As IPJ is a refereed journal, articles may be posted on a different schedule from the rest of the journal. New articles may go up either at the same time as regular issues, or be added to already posted issues, and may or may not remain up when issues change, until replaced by new articles. Notices go out to our list serve when new issues are posted, and when new articles are posted. To be added to the list to receive e-mail notice of new postings of issues, and new postings of articles, send an e-mail to Steve Sachs: ssachs@earthlink.net.

Jeff Corntassel and colleagues put together a special winter 2002 issue with a focus on federal recognition and Indian Sovereignty at the turn of the century. We had a special issue on international Indigenous affairs summer 2004, on Anthropology, Archeology and Litigation Alaska Style spring 2012, on Exploring the Governance Landscape of Indigenous Peoples and Water in Canada, Spring 2014, and are about to have additional special issues. We invite articles, reports, announcements and reviews of meetings, and media, programs and events, and short reports of news, commentary and exchange of views, as well as willingness to put together special issues.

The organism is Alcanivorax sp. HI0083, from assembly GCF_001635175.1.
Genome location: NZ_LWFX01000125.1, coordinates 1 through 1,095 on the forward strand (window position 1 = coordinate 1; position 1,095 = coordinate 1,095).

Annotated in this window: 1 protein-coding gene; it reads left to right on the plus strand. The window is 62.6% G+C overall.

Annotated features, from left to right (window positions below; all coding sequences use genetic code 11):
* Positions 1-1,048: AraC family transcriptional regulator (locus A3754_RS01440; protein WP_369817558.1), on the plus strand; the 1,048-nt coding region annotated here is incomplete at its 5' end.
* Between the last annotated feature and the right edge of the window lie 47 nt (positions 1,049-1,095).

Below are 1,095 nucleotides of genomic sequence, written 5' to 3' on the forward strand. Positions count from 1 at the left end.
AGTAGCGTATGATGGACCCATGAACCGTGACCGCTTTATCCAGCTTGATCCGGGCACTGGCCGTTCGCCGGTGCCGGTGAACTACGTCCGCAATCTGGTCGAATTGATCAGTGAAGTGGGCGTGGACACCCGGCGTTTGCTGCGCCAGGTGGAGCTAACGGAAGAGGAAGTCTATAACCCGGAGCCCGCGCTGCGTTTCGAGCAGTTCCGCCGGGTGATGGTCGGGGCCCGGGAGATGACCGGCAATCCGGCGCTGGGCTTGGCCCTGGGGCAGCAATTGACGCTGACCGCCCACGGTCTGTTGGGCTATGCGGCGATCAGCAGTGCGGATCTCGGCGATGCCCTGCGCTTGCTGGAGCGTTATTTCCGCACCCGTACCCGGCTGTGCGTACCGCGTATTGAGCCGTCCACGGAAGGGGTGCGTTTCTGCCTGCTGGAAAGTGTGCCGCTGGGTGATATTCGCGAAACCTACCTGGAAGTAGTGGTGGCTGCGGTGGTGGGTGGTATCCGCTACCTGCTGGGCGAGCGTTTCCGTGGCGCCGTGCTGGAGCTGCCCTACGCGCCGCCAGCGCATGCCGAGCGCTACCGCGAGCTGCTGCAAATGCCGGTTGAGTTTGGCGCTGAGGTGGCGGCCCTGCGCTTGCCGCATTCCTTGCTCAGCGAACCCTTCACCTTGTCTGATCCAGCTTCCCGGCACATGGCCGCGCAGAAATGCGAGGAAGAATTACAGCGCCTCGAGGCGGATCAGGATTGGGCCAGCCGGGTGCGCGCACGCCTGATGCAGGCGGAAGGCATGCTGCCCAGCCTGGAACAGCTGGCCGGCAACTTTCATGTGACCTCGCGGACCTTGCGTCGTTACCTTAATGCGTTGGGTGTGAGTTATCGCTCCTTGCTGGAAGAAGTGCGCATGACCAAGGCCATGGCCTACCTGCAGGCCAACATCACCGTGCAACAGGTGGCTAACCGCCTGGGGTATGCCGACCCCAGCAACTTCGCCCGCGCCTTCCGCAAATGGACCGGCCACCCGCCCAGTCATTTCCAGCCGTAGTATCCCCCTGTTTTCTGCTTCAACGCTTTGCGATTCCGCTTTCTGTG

Send us your thoughts and queries about issues and interests and replies can be printed in the next issue and/or made by e-mail. In addition, we will carry Indigenous Studies Network (ISN) news and business so that these pages can be a source of ISN communication and dialoguing in addition to circular letters and annual meetings at APSA. In addition to being the newsletter/journal of the Indigenous Studies Network, we collaborate with the Native American Studies Section of the Western Social Science Association (WSSA) and provide a dialoguing vehicle for all our readers. This is your publication. Please let us know if you would like to see more, additional, different, or less coverage of certain topics, or a different approach or format.